• Limit alcohol and moderate caffeine. Alcohol and caffeine can both act as diuretics, leading to more frequent urination. The fluid losses after drinking alcohol can lead to mild dehydration (and hangovers), according to the National Institute on Alcohol Abuse and Alcoholism. Coffee is less likely to cause dehydration because the fluid from drinking coffee itself tends to offset any increase in urination. Still, it’s important to consume java in moderation.

  • Avoid certain foods and drinks. Or at least keep the expected scent and/or color changes from beets, asparagus and artificial food colorings top of mind and watch your pee to ensure it returns back to normal within about 48 hours.

  • Monitor medications. As we mentioned, certain medications can affect the color of urine. If you're taking any over-the-counter or prescription meds and notice changes in the color of your pee, consult your health care provider to determine if adjustments to your medication regimen are necessary, Kim advises.

  • Practice good hygiene. “Maintaining good hygiene, including regular bathing and genital care, can help prevent urinary tract infections and other conditions that may affect the color and odor of urine,” Kim says.

Above all, make it a habit to check out the color of your urine regularly. If you notice that your pee is consistently dark in color despite your best efforts to stay hydrated, it may indicate dehydration or an underlying health issue that requires medical attention.

The Colors Your Pee Shouldn’t Be

It’s important to keep an eye on your pee. “Abnormal urine color can be a sign of a health problem,” Davidson says. Here’s what to look for, and what it may indicate:

  • Dark yellow or amber pee: Dehydration.

  • Red or pink pee: Blood in the urine, known as hematuria, per Penn Medicine, can be caused by various factors such as a UTI, kidney stones, bladder or kidney infections, Kim says. Red can also indicate more serious conditions like kidney disease or cancer, he adds.

  • Brown or dark-colored pee: Liver disorders, such as hepatitis or cirrhosis, or conditions affecting the kidneys. “This can also result from certain medications, intense exercise or eating certain foods,” Kim adds.

  • Black pee: Very dark urine, verging on black, could be a signal of an infection, kidney stones, kidney injury, muscle injury or, in rare cases, metastatic melanoma, Davidson says.

  • Cloudy or murky pee: This is often related to the presence of bacteria, white blood cells or other substances in the urine, suggesting a possible UTI or kidney stones. It can also result from certain medical conditions or dietary factors.

  • Foamy pee: “While some foaming or frothing of urine is normal, persistent foamy urine can sometimes indicate the presence of protein in the urine, known as proteinuria. Proteinuria can be a sign of kidney disease or other underlying health conditions,” Kim says.

Related: 7 Conditions That Might Increase Your Risk of Dehydration, According to Health Experts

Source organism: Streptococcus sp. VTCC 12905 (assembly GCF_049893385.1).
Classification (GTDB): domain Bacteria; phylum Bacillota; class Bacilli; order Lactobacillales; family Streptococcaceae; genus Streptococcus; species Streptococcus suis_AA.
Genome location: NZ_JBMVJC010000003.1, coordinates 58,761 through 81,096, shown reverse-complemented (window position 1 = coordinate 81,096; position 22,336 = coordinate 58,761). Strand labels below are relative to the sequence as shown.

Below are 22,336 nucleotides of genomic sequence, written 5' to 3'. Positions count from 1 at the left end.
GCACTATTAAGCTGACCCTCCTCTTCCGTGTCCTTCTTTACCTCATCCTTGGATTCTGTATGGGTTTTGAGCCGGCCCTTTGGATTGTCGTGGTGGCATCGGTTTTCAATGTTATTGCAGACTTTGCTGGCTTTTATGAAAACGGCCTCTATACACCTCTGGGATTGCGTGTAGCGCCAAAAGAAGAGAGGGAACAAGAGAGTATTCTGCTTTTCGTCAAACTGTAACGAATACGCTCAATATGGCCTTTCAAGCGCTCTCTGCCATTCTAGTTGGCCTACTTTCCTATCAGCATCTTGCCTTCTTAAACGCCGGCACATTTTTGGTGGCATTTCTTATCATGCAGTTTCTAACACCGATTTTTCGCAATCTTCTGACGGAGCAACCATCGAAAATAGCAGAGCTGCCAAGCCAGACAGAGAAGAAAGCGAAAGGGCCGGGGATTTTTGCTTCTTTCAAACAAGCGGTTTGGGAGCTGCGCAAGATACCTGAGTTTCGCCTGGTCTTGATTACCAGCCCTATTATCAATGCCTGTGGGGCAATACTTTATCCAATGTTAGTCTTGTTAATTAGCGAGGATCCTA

When to See a Doctor About Your Pee Color

If your pee consistently deviates from the usual pale yellow color without a clear cause, consult with your primary care doctor to rule out any underlying health concerns, Kim says, and to see if you might need a referral to a urologist. This is especially important if you have a personal or family history of kidney disease, liver disorders or UTIs.

If any color changes come in tandem with one of the following symptoms, speak to your MD ASAP:

  • Abdominal pain

  • Difficulty urinating

  • Dizziness

  • Extreme thirst

  • Very infrequent urination

  • Odor, debris or particles

  • Pain or burning while peeing

  • Fever or chills

  • Nausea and vomiting

  • Urgency

  • Blockage of urine

  • Inability to empty the bladder

  • Problems controlling the bladder

Ultimately, if you're unsure whether changes in urine color warrant medical attention, it's better to err on the side of caution and consult a health care professional, Kim says. “Your doctor can evaluate your symptoms, perform necessary tests if needed and provide appropriate guidance and treatment based on your individual circumstances. Early detection and treatment of underlying health conditions can help prevent complications and promote overall well-being,” he explains.

The Bottom Line

“Normal” pee should be clear to pale yellow in color; think slightly diluted lemonade or lighter. Certain medications and medical conditions, a few foods and some supplements can affect the color of your pee. If it’s dark yellow or amber and this change in hue doesn’t come along with any other symptoms, you’re probably just dehydrated. Try drinking more water, and monitor your urine over the next few days.

If your pee is red, pink, brown, black, cloudy, murky or foamy, and especially if these colors remain for more than a day and come paired with other physical symptoms, contact your doctor as soon as possible to check for an underlying cause, such as infection.

Read the original article on Eating Well.